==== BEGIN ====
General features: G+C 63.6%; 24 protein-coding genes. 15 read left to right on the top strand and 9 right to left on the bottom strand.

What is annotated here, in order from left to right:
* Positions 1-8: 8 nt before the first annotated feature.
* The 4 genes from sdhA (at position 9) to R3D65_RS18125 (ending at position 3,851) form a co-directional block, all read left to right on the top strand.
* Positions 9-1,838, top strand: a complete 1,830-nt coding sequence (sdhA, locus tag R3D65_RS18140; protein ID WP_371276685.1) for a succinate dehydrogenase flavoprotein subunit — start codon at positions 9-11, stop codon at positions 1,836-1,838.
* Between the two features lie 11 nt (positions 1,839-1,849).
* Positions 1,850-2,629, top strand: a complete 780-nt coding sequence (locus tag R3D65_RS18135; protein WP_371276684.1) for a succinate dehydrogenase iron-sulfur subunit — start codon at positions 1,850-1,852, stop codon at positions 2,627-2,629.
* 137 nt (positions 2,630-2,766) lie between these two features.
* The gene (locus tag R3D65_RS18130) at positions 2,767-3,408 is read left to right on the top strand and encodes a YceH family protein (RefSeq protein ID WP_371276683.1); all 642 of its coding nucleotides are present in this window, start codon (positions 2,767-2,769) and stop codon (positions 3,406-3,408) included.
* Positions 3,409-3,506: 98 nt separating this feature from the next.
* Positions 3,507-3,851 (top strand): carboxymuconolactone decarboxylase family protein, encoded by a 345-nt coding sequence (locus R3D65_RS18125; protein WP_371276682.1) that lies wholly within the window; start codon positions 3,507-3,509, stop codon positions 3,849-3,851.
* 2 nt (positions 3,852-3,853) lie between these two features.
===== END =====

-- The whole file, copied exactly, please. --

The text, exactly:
General features: G+C 63.6%; 24 protein-coding genes. 15 read left to right on the top strand and 9 right to left on the bottom strand.

What is annotated here, in order from left to right:
* Positions 1-8: 8 nt before the first annotated feature.
* The 4 genes from sdhA (at position 9) to R3D65_RS18125 (ending at position 3,851) form a co-directional block, all read left to right on the top strand.
* Positions 9-1,838, top strand: a complete 1,830-nt coding sequence (sdhA, locus tag R3D65_RS18140; protein ID WP_371276685.1) for a succinate dehydrogenase flavoprotein subunit — start codon at positions 9-11, stop codon at positions 1,836-1,838.
* Between the two features lie 11 nt (positions 1,839-1,849).
* Positions 1,850-2,629, top strand: a complete 780-nt coding sequence (locus tag R3D65_RS18135; protein WP_371276684.1) for a succinate dehydrogenase iron-sulfur subunit — start codon at positions 1,850-1,852, stop codon at positions 2,627-2,629.
* 137 nt (positions 2,630-2,766) lie between these two features.
* The gene (locus tag R3D65_RS18130) at positions 2,767-3,408 is read left to right on the top strand and encodes a YceH family protein (RefSeq protein ID WP_371276683.1); all 642 of its coding nucleotides are present in this window, start codon (positions 2,767-2,769) and stop codon (positions 3,406-3,408) included.
* Positions 3,409-3,506: 98 nt separating this feature from the next.
* Positions 3,507-3,851 (top strand): carboxymuconolactone decarboxylase family protein, encoded by a 345-nt coding sequence (locus R3D65_RS18125; protein WP_371276682.1) that lies wholly within the window; start codon positions 3,507-3,509, stop codon positions 3,849-3,851.
* 2 nt (positions 3,852-3,853) lie between these two features.